How is Dopamine Related to Pleasure?
The earliest experiments involving dopamine function were performed back in the 1950s and 1960s by a researcher named James Olds, who discovered that when rats' brains received a jolt of electrical stimulation in a certain area, they'd keep performing an action such a yanking a lever over and over [source: Chen].
Because dopamine played a role in transmitting the signals, scientists initially suspected that it had something to do with pleasure. People with clinical depression tend to have low levels of dopamine in their brains, which led researchers to hypothesize that low levels of dopamine caused a person to experience less pleasure.
That idea keeps bouncing around in the popular media, because it seems to make good sense. But by the late 1980s, it had been disproven by research. In experiments, animals whose dopamine cells were killed off by drugs still seemed to enjoy the taste of sugar when it was squirted into their mouths, as evidenced by their facial expressions. But they wouldn't seek out additional tastes of the sugar [source: Chen].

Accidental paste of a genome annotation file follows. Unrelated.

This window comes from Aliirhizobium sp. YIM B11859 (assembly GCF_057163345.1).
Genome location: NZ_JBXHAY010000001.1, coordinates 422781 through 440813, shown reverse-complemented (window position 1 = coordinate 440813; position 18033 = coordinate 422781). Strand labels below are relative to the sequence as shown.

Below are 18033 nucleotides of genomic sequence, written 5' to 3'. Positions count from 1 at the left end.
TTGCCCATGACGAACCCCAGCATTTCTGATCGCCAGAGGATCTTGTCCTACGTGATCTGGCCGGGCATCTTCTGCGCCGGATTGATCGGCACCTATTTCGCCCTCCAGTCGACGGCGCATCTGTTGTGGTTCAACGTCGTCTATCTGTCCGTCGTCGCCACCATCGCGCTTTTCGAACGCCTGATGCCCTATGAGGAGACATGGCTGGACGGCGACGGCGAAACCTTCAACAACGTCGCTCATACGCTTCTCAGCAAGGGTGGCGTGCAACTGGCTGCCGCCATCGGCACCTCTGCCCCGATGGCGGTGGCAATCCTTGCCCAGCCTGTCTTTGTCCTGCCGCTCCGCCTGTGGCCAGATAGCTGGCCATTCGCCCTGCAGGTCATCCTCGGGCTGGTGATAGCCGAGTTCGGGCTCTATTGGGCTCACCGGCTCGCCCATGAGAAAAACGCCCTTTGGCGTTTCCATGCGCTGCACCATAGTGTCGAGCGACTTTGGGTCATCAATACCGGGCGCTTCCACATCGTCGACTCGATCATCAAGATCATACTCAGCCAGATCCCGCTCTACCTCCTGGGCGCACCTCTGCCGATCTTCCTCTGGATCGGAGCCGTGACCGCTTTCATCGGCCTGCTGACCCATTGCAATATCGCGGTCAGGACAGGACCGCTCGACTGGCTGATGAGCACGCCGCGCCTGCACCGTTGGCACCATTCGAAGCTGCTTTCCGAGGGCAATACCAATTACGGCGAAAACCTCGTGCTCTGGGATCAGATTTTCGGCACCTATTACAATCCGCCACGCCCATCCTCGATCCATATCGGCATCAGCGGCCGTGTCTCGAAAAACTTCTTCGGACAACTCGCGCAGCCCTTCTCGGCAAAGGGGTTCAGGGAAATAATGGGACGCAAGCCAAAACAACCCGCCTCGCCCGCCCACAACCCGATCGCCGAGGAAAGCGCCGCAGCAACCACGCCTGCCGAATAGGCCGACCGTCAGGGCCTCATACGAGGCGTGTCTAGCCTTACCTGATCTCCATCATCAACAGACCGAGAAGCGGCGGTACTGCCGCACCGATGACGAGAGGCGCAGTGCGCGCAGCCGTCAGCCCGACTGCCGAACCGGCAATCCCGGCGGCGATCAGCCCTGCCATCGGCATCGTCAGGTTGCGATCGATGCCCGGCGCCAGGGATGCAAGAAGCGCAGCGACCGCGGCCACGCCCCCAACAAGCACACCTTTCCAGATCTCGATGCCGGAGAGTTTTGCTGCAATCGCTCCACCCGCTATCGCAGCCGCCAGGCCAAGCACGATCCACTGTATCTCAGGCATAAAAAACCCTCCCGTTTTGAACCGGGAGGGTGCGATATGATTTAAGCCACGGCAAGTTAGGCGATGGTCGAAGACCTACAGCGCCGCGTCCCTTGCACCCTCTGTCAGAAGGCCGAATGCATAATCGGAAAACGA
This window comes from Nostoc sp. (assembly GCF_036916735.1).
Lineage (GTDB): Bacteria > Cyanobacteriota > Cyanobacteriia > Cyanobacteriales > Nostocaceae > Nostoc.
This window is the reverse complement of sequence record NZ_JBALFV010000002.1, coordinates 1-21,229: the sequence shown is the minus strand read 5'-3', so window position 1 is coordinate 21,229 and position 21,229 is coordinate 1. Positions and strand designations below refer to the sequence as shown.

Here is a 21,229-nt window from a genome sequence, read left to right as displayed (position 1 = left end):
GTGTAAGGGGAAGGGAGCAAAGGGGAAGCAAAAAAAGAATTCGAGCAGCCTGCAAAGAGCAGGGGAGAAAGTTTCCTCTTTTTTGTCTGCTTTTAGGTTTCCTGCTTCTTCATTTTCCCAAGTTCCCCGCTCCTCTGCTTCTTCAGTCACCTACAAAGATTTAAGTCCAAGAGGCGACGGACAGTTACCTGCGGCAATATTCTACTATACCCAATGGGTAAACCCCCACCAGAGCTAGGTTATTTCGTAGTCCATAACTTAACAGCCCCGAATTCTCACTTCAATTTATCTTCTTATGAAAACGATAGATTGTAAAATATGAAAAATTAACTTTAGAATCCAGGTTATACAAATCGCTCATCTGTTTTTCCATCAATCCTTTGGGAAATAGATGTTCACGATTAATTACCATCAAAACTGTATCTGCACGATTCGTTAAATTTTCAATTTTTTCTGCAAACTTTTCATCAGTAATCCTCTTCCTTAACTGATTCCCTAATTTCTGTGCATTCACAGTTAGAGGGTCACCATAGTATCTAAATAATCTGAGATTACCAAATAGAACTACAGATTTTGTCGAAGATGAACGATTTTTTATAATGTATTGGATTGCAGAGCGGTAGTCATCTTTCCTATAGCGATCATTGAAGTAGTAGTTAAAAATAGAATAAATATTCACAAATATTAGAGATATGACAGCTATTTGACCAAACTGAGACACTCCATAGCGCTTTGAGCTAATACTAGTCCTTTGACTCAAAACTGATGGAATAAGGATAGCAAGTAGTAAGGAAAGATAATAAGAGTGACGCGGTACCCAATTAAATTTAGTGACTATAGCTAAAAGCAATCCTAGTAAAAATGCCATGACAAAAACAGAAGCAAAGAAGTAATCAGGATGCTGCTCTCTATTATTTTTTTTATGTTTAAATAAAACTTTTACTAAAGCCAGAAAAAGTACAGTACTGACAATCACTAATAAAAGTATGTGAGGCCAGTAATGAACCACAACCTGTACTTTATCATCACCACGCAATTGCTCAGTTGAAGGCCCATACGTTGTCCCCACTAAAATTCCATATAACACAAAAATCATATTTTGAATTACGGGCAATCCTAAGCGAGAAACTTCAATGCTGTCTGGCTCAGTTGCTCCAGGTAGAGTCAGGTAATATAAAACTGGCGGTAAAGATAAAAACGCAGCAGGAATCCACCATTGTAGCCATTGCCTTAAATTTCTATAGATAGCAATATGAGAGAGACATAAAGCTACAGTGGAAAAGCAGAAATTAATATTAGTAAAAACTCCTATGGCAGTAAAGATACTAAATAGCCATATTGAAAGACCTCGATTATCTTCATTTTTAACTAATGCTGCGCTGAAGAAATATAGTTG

While dopamine doesn't cause pleasure, it does influence how pleasure affects the brain. But there are different views of how it accomplishes that. One school of thought is that dopamine's biggest influence is reinforcing the pleasure, so that the brain develops an expectation of experiencing that outcome from the action [source: Chen]. Research on gamblers, for example, have shown that their brains experience as much dopamine activity when they come close to winning as when they actually win. It's almost as if the chemical is urging them on, telling them that they'll win the next time (even if they didn't last time) [source: Chase and Clark].
Another view is that dopamine simply helps the brain to feel more motivated to do something so that the body feels energetic enough to pull that lever again and again [sources: Chen, Salamone and Correa].